So where are the lions?

A criminal is executed by a leopard

It’s a well-known bit of gladiator lore that wild beasts appeared in the arena.  So didn’t gladiators fight lions, tigers, and bears?


Wild beasts certainly did appear in the arena – many thousands of them over the years.  But it wasn’t gladiators who fought against them.

The Games, or munus, were a grand affair featuring a variety of entertainment over several days.  Part of the program would include a processional parade and solemn offerings to the gods.  Part might include clowns and acrobats and boxers.  And part would include the showing of exotic beasts from the edges of the Roman World. 

Caesar astonished Rome with the presentation of a giraffe. 

Sometimes trained animals would perform tricks.  Besides lions and bulls, the menagerie on show could include hippos, crocodiles, hyenas, and seals.

And since so much of any munus was centered around a taste for blood, the show often culminated in slaughter.  A bear and a bull might be chained together until, in their efforts to get away from each other, they tear each other to pieces.  Elephants with riders might be encouraged to charge against bulls.  And then there were great “hunts,” in which trained fighters known as venatores took on the wild animals in combat – some venatores armed only with a spear or javelin, others armored like gladiators and equipped with sword and shield.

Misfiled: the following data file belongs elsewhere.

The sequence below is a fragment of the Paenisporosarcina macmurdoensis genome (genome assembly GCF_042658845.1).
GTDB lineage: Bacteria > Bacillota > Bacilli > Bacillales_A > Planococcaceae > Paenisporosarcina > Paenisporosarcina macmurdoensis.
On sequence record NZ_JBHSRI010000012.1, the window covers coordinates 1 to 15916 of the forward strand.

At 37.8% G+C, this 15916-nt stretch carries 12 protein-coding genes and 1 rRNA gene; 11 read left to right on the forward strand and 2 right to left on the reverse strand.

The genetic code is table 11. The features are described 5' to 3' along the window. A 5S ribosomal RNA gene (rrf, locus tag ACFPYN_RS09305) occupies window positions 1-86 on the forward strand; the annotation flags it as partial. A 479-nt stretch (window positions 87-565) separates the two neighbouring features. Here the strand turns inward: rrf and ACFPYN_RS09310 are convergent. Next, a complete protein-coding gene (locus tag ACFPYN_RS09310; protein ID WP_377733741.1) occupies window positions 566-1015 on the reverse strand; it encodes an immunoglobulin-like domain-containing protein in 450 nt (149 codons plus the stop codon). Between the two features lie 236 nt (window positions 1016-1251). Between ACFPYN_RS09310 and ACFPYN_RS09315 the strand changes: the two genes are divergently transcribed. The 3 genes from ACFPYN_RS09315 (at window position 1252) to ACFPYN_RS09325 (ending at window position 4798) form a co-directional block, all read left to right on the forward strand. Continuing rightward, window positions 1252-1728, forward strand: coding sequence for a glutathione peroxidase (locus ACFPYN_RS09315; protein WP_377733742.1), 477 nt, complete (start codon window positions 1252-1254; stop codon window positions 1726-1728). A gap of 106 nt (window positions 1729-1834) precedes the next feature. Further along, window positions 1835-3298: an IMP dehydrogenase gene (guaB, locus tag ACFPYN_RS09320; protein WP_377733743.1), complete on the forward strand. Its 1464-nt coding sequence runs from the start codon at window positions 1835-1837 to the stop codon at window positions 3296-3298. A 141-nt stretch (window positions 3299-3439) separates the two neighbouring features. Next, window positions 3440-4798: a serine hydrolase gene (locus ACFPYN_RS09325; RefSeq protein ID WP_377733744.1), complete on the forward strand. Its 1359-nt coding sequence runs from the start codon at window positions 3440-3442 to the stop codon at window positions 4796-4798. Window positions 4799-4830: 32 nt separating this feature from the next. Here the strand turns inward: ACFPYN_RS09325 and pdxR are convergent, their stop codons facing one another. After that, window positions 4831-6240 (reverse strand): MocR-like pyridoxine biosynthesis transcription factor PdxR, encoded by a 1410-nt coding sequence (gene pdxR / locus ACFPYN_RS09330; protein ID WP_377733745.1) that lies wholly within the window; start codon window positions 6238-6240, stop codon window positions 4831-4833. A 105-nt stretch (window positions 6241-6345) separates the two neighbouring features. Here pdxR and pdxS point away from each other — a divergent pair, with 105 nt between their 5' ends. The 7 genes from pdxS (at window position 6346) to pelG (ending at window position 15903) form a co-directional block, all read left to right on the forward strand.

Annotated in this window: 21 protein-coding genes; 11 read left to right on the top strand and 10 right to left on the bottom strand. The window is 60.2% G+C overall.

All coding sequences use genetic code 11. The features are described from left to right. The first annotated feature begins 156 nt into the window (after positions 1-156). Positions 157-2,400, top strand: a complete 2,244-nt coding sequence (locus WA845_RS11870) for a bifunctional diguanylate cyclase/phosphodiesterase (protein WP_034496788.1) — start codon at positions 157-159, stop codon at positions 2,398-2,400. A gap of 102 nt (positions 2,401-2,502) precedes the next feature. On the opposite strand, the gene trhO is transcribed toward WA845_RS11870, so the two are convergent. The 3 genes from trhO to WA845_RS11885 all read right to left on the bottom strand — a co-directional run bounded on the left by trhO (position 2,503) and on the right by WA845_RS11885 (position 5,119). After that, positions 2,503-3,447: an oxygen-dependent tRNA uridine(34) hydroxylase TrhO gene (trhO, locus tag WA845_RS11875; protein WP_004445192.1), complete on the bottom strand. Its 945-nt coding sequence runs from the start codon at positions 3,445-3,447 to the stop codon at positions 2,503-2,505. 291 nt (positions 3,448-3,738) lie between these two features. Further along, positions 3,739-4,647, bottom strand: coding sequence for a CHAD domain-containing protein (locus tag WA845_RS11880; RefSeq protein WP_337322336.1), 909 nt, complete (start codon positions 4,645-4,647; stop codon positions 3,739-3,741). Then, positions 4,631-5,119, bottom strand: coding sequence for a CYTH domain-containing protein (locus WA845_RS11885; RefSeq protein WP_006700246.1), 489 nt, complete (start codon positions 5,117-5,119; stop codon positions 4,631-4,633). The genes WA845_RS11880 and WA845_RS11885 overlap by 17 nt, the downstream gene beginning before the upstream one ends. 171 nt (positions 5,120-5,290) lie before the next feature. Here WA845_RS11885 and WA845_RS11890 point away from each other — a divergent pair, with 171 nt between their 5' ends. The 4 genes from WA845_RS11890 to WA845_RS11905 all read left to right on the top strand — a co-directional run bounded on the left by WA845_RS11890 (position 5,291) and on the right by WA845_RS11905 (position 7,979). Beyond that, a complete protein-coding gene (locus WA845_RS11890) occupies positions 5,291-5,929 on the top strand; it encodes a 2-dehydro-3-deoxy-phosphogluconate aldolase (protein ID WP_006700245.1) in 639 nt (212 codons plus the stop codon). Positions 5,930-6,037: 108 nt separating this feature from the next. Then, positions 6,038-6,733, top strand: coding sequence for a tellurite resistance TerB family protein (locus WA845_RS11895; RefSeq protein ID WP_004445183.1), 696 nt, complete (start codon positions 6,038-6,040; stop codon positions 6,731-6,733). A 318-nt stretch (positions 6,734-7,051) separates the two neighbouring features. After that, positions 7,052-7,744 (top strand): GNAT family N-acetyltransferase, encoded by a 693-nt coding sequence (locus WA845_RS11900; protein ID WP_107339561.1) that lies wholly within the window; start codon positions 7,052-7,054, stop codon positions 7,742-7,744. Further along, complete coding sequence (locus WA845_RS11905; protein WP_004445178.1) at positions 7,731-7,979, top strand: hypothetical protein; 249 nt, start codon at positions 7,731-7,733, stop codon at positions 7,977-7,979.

It must have required some special skill and devotion to perform as a venator, but the training and development of a gladiator was altogether different.  The gladiators were the star attraction of the munus, often listed by name on the advertisements about town, and they came out two by two in the afternoon, when the arena was packed to capacity.

The many wild beasts so tragically executed left behind a strange and wonderful legacy.  Apparently these animals, transported from all around the known world, inadvertently brought with them a variety of seeds.  In the 18th and 19th century, the Colosseum in Rome, still covered with mounds of soil, was a favorite destination for amateur botanists who marveled at the many species of exotic flowers which bloomed there – and nowhere else in Europe.

from Richard Deakin’s Flora of the Colosseum of Rome (1855)
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